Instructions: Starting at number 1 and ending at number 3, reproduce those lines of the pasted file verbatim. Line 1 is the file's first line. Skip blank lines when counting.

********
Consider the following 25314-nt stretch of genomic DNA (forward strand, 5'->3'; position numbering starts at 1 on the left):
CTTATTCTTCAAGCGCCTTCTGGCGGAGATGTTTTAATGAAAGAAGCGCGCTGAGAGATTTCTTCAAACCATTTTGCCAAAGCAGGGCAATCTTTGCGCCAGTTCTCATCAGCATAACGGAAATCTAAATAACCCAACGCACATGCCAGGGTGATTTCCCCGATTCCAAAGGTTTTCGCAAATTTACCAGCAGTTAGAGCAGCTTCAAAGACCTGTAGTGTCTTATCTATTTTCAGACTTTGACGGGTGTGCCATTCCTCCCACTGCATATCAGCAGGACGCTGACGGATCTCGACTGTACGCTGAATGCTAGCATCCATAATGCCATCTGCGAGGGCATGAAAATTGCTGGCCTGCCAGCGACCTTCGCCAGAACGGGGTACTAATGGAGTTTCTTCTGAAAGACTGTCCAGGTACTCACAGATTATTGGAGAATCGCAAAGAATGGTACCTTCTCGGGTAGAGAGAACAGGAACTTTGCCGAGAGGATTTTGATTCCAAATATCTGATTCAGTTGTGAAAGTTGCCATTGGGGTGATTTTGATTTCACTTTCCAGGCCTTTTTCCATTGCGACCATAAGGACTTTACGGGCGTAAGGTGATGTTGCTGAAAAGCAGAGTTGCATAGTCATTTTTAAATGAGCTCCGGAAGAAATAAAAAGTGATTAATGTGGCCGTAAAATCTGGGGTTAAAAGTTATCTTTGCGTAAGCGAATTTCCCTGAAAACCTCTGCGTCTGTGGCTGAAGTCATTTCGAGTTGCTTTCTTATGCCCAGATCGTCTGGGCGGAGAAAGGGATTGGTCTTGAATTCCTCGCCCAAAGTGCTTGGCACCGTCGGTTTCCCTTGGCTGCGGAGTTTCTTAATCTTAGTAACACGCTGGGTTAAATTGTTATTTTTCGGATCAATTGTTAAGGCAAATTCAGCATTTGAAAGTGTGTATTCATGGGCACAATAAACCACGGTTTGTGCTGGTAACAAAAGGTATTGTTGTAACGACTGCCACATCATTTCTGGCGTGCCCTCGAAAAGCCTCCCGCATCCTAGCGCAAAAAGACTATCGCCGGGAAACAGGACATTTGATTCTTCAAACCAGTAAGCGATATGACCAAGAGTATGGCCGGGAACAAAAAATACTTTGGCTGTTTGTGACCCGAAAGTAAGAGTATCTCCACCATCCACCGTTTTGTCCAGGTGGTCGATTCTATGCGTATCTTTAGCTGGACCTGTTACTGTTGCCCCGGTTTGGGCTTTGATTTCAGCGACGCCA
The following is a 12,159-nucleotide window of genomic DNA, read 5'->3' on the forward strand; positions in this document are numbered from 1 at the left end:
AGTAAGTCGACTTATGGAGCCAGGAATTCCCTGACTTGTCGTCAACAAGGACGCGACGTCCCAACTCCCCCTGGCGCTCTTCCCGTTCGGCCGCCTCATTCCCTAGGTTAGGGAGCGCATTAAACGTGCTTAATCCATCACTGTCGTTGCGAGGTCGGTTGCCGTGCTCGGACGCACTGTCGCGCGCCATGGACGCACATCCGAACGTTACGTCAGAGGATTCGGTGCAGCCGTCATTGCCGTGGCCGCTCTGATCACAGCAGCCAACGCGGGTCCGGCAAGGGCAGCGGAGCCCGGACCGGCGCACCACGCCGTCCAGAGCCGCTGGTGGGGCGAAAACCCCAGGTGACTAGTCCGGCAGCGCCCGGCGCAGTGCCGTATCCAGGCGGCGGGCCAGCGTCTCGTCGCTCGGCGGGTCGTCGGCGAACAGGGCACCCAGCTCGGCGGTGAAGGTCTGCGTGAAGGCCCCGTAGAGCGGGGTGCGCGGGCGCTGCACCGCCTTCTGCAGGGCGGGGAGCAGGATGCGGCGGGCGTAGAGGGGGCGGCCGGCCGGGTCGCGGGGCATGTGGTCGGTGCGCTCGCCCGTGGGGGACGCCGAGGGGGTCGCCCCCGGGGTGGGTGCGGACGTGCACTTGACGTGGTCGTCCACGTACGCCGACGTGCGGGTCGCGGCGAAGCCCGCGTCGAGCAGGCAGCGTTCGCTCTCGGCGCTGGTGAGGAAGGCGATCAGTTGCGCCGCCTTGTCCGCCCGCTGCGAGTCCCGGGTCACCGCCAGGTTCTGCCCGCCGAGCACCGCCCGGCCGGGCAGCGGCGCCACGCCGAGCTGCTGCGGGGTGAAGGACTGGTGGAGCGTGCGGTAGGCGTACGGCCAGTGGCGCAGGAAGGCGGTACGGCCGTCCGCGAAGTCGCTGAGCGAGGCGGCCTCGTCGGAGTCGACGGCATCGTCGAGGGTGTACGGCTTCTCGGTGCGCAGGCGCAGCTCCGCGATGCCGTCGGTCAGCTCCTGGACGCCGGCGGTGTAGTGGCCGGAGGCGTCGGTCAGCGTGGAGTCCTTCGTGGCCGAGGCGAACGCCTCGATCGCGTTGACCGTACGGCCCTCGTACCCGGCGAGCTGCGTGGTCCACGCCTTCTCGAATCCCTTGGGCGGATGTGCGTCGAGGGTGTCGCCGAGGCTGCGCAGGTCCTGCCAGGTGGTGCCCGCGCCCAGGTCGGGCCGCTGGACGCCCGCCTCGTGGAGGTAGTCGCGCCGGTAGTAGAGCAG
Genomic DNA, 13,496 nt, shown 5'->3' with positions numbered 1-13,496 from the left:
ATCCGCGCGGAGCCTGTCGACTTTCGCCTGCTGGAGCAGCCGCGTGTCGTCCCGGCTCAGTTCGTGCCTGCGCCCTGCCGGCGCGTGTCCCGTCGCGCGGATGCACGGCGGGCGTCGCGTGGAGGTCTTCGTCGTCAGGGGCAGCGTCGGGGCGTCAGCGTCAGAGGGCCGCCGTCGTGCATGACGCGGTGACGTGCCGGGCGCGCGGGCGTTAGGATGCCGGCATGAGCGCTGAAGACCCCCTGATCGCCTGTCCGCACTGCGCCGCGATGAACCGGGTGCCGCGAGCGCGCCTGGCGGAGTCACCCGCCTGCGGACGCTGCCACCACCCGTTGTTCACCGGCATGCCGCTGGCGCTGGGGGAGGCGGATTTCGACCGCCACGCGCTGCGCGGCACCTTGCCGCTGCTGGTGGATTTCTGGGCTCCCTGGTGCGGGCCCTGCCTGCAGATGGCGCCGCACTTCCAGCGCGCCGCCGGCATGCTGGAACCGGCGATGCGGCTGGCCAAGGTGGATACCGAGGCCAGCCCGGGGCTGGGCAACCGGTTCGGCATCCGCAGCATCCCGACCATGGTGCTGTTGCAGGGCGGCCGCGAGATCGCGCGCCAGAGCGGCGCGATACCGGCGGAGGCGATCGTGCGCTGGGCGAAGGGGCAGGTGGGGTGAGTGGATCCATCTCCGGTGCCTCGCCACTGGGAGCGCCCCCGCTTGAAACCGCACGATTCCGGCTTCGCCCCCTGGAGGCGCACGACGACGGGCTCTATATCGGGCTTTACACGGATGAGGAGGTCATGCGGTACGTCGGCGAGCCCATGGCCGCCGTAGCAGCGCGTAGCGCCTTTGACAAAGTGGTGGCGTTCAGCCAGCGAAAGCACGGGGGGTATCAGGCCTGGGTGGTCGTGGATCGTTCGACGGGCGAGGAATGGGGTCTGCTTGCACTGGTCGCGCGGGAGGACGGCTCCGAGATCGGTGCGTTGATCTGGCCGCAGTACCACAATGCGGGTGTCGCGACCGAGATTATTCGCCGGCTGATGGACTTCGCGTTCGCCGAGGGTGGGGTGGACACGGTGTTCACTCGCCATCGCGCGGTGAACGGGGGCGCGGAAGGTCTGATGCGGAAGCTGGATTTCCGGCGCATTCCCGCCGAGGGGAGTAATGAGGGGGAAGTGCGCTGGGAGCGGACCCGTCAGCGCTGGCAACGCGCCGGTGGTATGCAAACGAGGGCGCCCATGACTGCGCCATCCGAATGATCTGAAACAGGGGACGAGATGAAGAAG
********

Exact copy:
Consider the following 25314-nt stretch of genomic DNA (forward strand, 5'->3'; position numbering starts at 1 on the left):
CTTATTCTTCAAGCGCCTTCTGGCGGAGATGTTTTAATGAAAGAAGCGCGCTGAGAGATTTCTTCAAACCATTTTGCCAAAGCAGGGCAATCTTTGCGCCAGTTCTCATCAGCATAACGGAAATCTAAATAACCCAACGCACATGCCAGGGTGATTTCCCCGATTCCAAAGGTTTTCGCAAATTTACCAGCAGTTAGAGCAGCTTCAAAGACCTGTAGTGTCTTATCTATTTTCAGACTTTGACGGGTGTGCCATTCCTCCCACTGCATATCAGCAGGACGCTGACGGATCTCGACTGTACGCTGAATGCTAGCATCCATAATGCCATCTGCGAGGGCATGAAAATTGCTGGCCTGCCAGCGACCTTCGCCAGAACGGGGTACTAATGGAGTTTCTTCTGAAAGACTGTCCAGGTACTCACAGATTATTGGAGAATCGCAAAGAATGGTACCTTCTCGGGTAGAGAGAACAGGAACTTTGCCGAGAGGATTTTGATTCCAAATATCTGATTCAGTTGTGAAAGTTGCCATTGGGGTGATTTTGATTTCACTTTCCAGGCCTTTTTCCATTGCGACCATAAGGACTTTACGGGCGTAAGGTGATGTTGCTGAAAAGCAGAGTTGCATAGTCATTTTTAAATGAGCTCCGGAAGAAATAAAAAGTGATTAATGTGGCCGTAAAATCTGGGGTTAAAAGTTATCTTTGCGTAAGCGAATTTCCCTGAAAACCTCTGCGTCTGTGGCTGAAGTCATTTCGAGTTGCTTTCTTATGCCCAGATCGTCTGGGCGGAGAAAGGGATTGGTCTTGAATTCCTCGCCCAAAGTGCTTGGCACCGTCGGTTTCCCTTGGCTGCGGAGTTTCTTAATCTTAGTAACACGCTGGGTTAAATTGTTATTTTTCGGATCAATTGTTAAGGCAAATTCAGCATTTGAAAGTGTGTATTCATGGGCACAATAAACCACGGTTTGTGCTGGTAACAAAAGGTATTGTTGTAACGACTGCCACATCATTTCTGGCGTGCCCTCGAAAAGCCTCCCGCATCCTAGCGCAAAAAGACTATCGCCGGGAAACAGGACATTTGATTCTTCAAACCAGTAAGCGATATGACCAAGAGTATGGCCGGGAACAAAAAATACTTTGGCTGTTTGTGACCCGAAAGTAAGAGTATCTCCACCATCCACCGTTTTGTCCAGGTGGTCGATTCTATGCGTATCTTTAGCTGGACCTGTTACTGTTGCCCCGGTTTGGGCTTTGATTTCAGCGACGCCA
The following is a 12,159-nucleotide window of genomic DNA, read 5'->3' on the forward strand; positions in this document are numbered from 1 at the left end: